The Labour right, then, would have us make the lives of some of our most vulnerable citizens worse in order to satisfy public ignorance.This brings me to another of their favoured arguments: that if Labour don’t win an election it is “not in a position to help people in Britain”. Ironically enough, this argument betrays the kind of paternalism and lack of imagination which these people like to berate the left for. Politics and the change it delivers is not gifted from on-high by benevolent politicians – it is a constant terrain of struggle and ‘ordinary’ people fight every day to change opinion and to help each other. Public opinion on ‘equal marriage’, for example, was far ahead of our politicians, with a majority supporting it before even civil partnerships were introduced. In refusing to acknowledge the power it has as both the party of opposition and as a potential social movement, the Labour right abdicates the terrain of public opinion and perception to the right. I’m not suggesting for a moment that public ignorance re: immigration or welfare is easily addressed but imagine a passionate, vibrant Labour Party vigorously making those arguments. It would matter and it would help people. Would support for benefit spending have steadily declined over the past 30 years had New Labour not embraced the rhetoric that it was a ‘problem‘ and aimed at the feckless? Would welfare policy be as it is currently had Labour not introduced ideas like workfare, tougher sanctions and work capability assessments? Would Labour’s achievements in reducing (some) poverty be so easily reversed had it loudly made the case for a welfare state and redistribution rather than attempting to ‘redistribute by stealth’? Would we be seeing the current Tory attack on industrial rights had Labour rolled back Thatcher’s restrictions on trade union activity?

We need only look at tuition fees to see the reality of the Overton Window and Labour’s ability to actively shape public opinion – in under 20 years the debate has moved from ‘tax-funded higher education vs tuition fees’ to one on what the level of tuition fees should be, with the Labour right presenting Corbyn’s abolition policy as the politics of irresponsibility and fantasy. The great irony is that it is the attachment of the Labour right to its own fantasy which is repeating itself here. The modern Labour right is obsessed with the founding myth of Michael Foot and the ‘longest suicide note in history’. Again and again we are told that Foot (and people like Tony Benn) took Labour to the brink of destruction with their loony left-wing ideas. Yet one of the things which radicalised Benn was his discovery in office of just how little power the left had against the forces of the British establishment and global capital. The context of the ‘Winter of Discontent’ wasn’t profligate left-wing barons running wild but a global crisis in capitalism which led Labour to seek an IMF loan, with concomitant stinging cuts. Following Thatcher’s election in ’79, Labour was actually ahead in the polls: 1983graph

As you can see, Labour support actually briefly increased following Foot’s election. It then begins to decline as soon as the Labour right broke away and formed the SDP. Note that Tory support continued to decline during this period – the decline was clearly overwhelmingly due to the SDP splitting the vote. As late as April 1982, the ‘unelectable’ foot was still ahead of the Tories in the polls. That same month, the Falklands War began and the Tories experienced a massive surge in the polls – in the space of 14 days they went from being behind to having a double-digit lead, clearly the beneficiary of inflamed nationalist sentiment (where have we seen that since, I wonder?) This is now an ‘alternate history’, rarely advanced due to the dominance of the notion that Labour under Foot was irredeemable. Yet it was the Labour right who delivered the initial blow and in that sense history really is repeating itself as they obsess more over the ‘positioning’ of the party than in fighting the Conservatives and articulating a positive vision of society.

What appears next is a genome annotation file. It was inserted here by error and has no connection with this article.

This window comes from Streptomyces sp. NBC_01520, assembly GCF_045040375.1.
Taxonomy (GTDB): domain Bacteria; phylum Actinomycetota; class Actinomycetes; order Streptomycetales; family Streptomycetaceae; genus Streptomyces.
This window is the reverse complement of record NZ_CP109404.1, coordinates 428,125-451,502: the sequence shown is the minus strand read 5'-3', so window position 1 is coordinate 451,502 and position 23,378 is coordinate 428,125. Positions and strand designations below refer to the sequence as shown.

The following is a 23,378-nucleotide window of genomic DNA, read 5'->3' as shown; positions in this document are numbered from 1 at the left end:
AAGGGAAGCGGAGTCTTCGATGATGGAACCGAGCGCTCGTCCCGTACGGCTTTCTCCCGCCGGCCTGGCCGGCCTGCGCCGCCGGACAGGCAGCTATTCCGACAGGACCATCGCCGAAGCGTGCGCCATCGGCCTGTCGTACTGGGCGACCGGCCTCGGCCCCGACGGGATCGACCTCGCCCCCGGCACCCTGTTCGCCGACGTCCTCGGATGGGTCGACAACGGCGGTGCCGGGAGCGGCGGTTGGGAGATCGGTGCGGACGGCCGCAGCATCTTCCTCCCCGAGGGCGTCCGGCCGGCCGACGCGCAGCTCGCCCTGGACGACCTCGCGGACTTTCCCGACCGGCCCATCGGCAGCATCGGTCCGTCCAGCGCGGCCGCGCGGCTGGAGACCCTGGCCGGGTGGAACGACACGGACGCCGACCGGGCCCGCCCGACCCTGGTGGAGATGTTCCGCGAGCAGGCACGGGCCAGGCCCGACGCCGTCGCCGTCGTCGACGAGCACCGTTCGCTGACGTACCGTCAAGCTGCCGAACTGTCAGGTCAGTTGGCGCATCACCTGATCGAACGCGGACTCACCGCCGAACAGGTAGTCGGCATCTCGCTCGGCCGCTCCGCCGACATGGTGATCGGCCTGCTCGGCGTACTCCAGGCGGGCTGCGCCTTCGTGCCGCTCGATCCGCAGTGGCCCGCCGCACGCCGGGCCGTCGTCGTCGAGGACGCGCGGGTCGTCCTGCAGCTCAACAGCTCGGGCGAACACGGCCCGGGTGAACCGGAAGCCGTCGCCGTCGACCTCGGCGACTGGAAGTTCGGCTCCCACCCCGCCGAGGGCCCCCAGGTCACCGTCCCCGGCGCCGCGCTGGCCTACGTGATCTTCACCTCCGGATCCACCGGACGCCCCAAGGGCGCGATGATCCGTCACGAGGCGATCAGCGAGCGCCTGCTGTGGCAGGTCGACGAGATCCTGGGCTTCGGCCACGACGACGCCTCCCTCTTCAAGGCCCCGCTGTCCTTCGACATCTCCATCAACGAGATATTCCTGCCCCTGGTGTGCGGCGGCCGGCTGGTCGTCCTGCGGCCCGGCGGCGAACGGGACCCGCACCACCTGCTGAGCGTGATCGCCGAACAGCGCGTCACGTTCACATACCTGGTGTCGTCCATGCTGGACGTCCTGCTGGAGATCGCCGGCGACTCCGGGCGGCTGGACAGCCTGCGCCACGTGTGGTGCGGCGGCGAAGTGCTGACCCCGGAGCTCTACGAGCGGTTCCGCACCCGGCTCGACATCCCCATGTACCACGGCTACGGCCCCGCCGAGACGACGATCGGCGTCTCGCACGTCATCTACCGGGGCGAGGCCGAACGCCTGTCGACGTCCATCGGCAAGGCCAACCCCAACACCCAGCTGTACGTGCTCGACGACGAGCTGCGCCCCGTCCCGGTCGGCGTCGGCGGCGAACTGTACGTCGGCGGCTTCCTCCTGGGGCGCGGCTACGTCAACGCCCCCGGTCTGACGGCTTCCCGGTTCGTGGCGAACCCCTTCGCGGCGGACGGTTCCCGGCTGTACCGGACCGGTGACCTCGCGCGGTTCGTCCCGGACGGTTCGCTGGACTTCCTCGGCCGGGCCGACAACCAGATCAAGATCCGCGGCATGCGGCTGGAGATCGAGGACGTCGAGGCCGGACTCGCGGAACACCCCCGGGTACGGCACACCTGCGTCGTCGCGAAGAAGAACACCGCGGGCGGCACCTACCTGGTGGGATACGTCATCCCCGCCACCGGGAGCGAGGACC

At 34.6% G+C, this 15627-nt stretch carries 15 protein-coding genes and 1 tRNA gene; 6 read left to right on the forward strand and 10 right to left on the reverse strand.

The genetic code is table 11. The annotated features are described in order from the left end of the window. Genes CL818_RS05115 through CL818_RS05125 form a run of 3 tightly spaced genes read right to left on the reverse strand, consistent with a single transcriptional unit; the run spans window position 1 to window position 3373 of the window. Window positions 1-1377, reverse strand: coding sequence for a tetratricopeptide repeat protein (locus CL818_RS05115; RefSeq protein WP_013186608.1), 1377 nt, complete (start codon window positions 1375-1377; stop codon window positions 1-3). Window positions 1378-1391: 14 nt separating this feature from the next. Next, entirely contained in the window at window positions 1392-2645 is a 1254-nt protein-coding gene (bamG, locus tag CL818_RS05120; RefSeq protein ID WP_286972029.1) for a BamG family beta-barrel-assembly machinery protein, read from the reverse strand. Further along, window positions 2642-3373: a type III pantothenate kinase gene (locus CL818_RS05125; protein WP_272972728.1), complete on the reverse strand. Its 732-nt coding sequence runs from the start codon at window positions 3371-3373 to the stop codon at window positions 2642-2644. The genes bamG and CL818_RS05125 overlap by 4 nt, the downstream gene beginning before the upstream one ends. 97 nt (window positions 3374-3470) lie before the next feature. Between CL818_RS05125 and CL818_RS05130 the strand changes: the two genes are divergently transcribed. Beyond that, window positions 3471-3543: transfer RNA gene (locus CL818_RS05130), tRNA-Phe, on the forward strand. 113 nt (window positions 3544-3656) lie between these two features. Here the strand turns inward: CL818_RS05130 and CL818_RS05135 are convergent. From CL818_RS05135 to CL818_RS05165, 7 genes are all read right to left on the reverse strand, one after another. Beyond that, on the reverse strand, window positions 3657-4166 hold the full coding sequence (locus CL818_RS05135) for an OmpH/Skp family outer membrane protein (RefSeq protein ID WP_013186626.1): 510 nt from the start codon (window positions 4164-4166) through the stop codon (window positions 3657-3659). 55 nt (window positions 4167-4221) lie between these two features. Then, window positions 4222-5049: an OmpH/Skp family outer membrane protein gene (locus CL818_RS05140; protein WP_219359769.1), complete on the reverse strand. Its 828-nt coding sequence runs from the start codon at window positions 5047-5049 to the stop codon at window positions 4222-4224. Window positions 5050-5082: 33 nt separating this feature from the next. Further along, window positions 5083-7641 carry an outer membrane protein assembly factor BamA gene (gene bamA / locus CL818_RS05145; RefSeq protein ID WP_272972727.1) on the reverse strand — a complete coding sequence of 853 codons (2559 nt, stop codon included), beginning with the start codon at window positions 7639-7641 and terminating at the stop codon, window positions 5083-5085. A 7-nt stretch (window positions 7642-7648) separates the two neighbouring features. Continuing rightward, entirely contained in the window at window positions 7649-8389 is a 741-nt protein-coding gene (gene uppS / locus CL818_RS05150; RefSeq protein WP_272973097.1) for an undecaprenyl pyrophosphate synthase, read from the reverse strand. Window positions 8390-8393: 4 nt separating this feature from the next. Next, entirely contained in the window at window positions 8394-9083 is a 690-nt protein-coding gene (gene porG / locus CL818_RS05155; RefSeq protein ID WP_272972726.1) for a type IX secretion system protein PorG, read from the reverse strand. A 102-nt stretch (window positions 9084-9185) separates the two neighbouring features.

Labour has real power now and it actively harms people now when it refrains to use it in the arrogant assumption that it can only effect change when in government. I think this is a large part of why so many have been enthused by the Corbyn campaign, which seems positively exploding with energy when compared to his three competitors. It is also, ironically, the one which seems most based in reality in its refusal to bend to ignorance re: issues like welfare. There can be no doubt that Labour faces an almighty struggle to return to power and that Corbyn would face an onslaught (including from his own party) if he were leader. Yet he grasps that being in power is not a goal in itself. He grasps that what Labour does now mattersThat’s why his demonisation by the right is failing dismally and why a sense of real possibility is afoot. It is not Corbyn who is repeating the mistakes of the past.

The Coalition Will Get Away With “The Bedroom Tax”

Despite the fuss which you have undoubtedly read over the ‘Bedroom Tax’, the indignant tweets and blogs, the marches – the government know that they will get away with this. As I wrote last year re: ATOS, they know that their assault on the welfare system can, if framed in the ‘right’ way, tap into a widespread and deeply held anti-welfare stance. The scene will surely be familiar to anyone who has had the conversation: you can wheel out as many facts and statistics as you want; you can present them to people from the government’s own figures, even – but they will not budge from their general belief that people do too well out of the welfare system, that many choose it over work and that it traps too many in a dependency culture. Invariably these assertions will be supported not by facts (other than variations of highly disputed statements like “there is no money left” or “the welfare bill is too large”) but by personal anecdotes. Their brother’s girlfriend’s friend got pregnant to get a council house; their work colleague’s mate has never worked but goes on holiday twice a year and so on. It’s pointless to even begin to wonder how many of these stories are true (or even how people can even begin to know that they are true) because what matters is that many believe them.